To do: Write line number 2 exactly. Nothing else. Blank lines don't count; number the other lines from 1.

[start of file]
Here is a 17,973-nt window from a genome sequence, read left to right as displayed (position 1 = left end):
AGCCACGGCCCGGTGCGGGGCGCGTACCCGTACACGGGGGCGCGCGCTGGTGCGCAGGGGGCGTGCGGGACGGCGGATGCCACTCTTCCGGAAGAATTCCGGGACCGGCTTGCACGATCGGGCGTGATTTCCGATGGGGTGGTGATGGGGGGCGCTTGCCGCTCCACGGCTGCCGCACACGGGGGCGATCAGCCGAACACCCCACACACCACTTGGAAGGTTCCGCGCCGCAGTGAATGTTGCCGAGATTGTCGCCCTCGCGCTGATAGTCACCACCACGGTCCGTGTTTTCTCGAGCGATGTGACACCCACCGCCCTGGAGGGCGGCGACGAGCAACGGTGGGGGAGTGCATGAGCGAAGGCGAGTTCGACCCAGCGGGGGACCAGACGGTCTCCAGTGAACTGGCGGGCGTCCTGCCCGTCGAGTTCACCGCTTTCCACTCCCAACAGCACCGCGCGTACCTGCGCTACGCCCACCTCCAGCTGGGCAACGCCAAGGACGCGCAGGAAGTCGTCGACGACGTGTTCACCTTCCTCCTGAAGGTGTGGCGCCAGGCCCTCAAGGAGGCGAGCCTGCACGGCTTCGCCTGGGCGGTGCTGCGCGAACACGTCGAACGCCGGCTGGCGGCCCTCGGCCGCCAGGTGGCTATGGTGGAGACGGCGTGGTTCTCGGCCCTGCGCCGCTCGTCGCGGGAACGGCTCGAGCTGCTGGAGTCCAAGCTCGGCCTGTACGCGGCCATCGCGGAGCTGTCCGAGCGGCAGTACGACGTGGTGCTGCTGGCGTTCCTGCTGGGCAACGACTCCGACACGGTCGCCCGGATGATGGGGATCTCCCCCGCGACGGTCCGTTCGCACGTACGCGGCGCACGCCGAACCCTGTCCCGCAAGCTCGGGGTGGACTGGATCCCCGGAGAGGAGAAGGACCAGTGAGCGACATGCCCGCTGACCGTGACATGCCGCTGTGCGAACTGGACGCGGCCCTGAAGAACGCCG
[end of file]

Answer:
AGCCACGGCCCGGTGCGGGGCGCGTACCCGTACACGGGGGCGCGCGCTGGTGCGCAGGGGGCGTGCGGGACGGCGGATGCCACTCTTCCGGAAGAATTCCGGGACCGGCTTGCACGATCGGGCGTGATTTCCGATGGGGTGGTGATGGGGGGCGCTTGCCGCTCCACGGCTGCCGCACACGGGGGCGATCAGCCGAACACCCCACACACCACTTGGAAGGTTCCGCGCCGCAGTGAATGTTGCCGAGATTGTCGCCCTCGCGCTGATAGTCACCACCACGGTCCGTGTTTTCTCGAGCGATGTGACACCCACCGCCCTGGAGGGCGGCGACGAGCAACGGTGGGGGAGTGCATGAGCGAAGGCGAGTTCGACCCAGCGGGGGACCAGACGGTCTCCAGTGAACTGGCGGGCGTCCTGCCCGTCGAGTTCACCGCTTTCCACTCCCAACAGCACCGCGCGTACCTGCGCTACGCCCACCTCCAGCTGGGCAACGCCAAGGACGCGCAGGAAGTCGTCGACGACGTGTTCACCTTCCTCCTGAAGGTGTGGCGCCAGGCCCTCAAGGAGGCGAGCCTGCACGGCTTCGCCTGGGCGGTGCTGCGCGAACACGTCGAACGCCGGCTGGCGGCCCTCGGCCGCCAGGTGGCTATGGTGGAGACGGCGTGGTTCTCGGCCCTGCGCCGCTCGTCGCGGGAACGGCTCGAGCTGCTGGAGTCCAAGCTCGGCCTGTACGCGGCCATCGCGGAGCTGTCCGAGCGGCAGTACGACGTGGTGCTGCTGGCGTTCCTGCTGGGCAACGACTCCGACACGGTCGCCCGGATGATGGGGATCTCCCCCGCGACGGTCCGTTCGCACGTACGCGGCGCACGCCGAACCCTGTCCCGCAAGCTCGGGGTGGACTGGATCCCCGGAGAGGAGAAGGACCAGTGAGCGACATGCCCGCTGACCGTGACATGCCGCTGTGCGAACTGGACGCGGCCCTGAAGAACGCCG